Marriott Announces Conversion Chart for Travel Package Certificates
This post contains references to products from one or more of our advertisers. We may receive compensation when you click on links to those products. Terms apply to the offers listed on this page. For an explanation of our Advertising Policy, visit this page.
One of the biggest outstanding questions of the Marriott/SPG/Ritz integration has now been answered. The company has officially announced how existing travel certificates from Hotel + Air packages issued before today (August 18) will convert in the new program. Let’s dive right in:
|Brand||Existing Certificate||Converted Certificate
(valid across combined Marriott/SPG/Ritz portfolio)
|Marriott||Category 1-5||Category 1-4|
|Marriott||Category 6||Category 1-4|
|Marriott||Category 7||Category 5|
|Marriott||Category 8||Category 5|
|Marriott||Category 9||Category 6|
|Ritz-Carlton||Tier 1-3||Category 6|
|Ritz-Carlton||Tier 4-5||Category 7|
As you can see, these all exactly match my predictions (the conservative set) from earlier in the week. While I know many members were hoping for a more generous conversion rate, I do think these are fair. As I noted in that earlier story, the vast majority of hotels at the old levels were sticking around at my predicted (and now confirmed) levels. In addition, certificate holders are gaining access to many additional SPG properties.
Also, keep in mind that Category 8 pricing doesn’t go into effect until 2019, and a Marriott spokesperson confirmed that old Tier 4-5 certificates (which are now new Category 7 certificates) can be used at any top-tier property in the combined program until Category 8 pricing goes live. Since this gives you a window of at least four months to lock in these stays, I think this is a fair compromise.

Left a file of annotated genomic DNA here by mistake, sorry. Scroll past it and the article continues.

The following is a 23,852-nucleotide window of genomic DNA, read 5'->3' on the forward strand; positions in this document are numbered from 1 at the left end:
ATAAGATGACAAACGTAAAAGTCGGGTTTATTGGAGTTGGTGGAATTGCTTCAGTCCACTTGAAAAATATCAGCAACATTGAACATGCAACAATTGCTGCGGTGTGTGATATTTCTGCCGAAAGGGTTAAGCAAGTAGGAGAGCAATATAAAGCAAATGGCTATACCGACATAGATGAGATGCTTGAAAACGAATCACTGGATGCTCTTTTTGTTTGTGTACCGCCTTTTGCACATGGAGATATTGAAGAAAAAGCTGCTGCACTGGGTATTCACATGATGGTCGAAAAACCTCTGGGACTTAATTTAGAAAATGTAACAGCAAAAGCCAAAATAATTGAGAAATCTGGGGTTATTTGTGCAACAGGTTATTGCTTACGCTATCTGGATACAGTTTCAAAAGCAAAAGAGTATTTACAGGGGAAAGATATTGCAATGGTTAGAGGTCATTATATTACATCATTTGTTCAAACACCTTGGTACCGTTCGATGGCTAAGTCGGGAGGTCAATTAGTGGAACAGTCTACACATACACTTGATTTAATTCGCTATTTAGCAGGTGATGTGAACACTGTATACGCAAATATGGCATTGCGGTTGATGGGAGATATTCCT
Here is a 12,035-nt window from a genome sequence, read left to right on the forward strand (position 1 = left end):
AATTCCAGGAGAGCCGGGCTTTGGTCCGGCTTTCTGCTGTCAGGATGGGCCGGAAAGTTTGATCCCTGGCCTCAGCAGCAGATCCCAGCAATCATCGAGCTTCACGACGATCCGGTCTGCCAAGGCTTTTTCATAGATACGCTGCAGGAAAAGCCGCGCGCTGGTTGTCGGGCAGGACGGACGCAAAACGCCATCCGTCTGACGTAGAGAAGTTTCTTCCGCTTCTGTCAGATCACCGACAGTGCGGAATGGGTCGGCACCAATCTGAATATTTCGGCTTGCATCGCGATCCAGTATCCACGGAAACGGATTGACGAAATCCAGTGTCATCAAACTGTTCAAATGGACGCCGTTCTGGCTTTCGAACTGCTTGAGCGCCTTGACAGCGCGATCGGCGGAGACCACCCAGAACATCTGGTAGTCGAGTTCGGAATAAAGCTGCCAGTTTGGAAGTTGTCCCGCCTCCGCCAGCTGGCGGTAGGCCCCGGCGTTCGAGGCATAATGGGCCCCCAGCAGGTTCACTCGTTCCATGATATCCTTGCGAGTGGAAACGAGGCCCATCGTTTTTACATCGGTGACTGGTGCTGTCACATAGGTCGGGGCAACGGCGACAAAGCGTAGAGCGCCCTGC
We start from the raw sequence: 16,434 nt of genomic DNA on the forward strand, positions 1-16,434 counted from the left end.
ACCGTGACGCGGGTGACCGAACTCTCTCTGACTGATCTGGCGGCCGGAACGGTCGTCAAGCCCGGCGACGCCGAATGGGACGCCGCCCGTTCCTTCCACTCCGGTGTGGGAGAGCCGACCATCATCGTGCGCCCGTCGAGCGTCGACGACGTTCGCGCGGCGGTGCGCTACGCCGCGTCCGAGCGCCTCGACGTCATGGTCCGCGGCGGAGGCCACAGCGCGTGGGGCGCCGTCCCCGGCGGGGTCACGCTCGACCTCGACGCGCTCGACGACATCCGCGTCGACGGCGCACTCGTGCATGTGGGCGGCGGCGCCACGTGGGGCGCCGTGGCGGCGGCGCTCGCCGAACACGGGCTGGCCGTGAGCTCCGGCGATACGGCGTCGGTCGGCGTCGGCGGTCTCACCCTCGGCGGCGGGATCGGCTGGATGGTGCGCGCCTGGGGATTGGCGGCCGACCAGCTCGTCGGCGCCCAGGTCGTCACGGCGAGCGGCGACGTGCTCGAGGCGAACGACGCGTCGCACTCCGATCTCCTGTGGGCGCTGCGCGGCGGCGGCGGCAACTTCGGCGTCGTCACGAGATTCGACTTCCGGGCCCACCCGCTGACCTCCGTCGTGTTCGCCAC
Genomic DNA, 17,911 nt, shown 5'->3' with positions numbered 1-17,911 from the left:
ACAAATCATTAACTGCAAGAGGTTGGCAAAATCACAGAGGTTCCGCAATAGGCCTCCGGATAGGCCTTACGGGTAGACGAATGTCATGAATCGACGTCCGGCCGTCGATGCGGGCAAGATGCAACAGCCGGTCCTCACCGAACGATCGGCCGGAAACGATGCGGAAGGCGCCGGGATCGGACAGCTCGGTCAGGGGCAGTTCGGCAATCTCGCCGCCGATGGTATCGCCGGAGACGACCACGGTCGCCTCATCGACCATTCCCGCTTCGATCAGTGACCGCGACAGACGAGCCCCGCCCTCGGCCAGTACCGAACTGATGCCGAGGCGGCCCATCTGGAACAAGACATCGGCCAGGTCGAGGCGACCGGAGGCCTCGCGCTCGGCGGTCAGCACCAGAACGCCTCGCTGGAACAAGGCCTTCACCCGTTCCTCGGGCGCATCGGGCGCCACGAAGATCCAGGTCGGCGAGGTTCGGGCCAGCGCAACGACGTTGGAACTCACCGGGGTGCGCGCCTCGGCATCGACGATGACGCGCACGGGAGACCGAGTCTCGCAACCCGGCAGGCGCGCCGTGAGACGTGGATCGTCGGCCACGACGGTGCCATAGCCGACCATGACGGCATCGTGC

Finally, it’s worth noting that this new rates will not cross over to other categories when peak/off-peak pricing goes into effect in 2019. Marriott has confirmed that a certificate valid at a Category 6 property will only be valid at Category 6 properties, even though peak pricing for those hotels (60,000 points per night) is the same as standard pricing for Category 7 hotels.
My main complaint is that this information wasn’t communicated ahead of time. While I’ve been crystal clear in my recommendations for what to do with these certificates, I know that many were taking a “wait-and-see” approach, holding out hope for a generous conversion rate. Given that these are converting at a relatively conservative level, why didn’t Marriott just announce it ahead of time to allow its customers to make a fully informed decision?
If you did decide to hold off on attaching your certificates to a Marriott hotel, just a reminder that a month-long blackout period for using these certificates is now in effect. You won’t be able to make any new reservations until September 18, and while Marriott has indicated that simply canceling a reservation with a certificate between now and then is doable, you won’t be able to change a reservation with a certificate until then.
I sincerely hope that many of you took my advice and attached these certificates to a hotel before today, as these conversion rates don’t really offer any sort of “windfall” for any certificate holders. However, if you’re not thrilled with the hotel you’ve booked and want to change your reservation to a legacy Starwood hotel starting September 18, a Marriott spokesperson has confirmed that you’ll be able to do just that.
We’ll continue to update all our coverage of the new Marriott program throughout the weekend and into next week as more of the integration goes live. You can also watch the answers to some of the most common questions about the new Marriott program from TPG‘s Senior Points & Miles Editors, and be sure to follow us on Facebook or Twitter for up-to-the-minute information!
Featured image by Shutterstock.com.
Welcome to The Points Guy!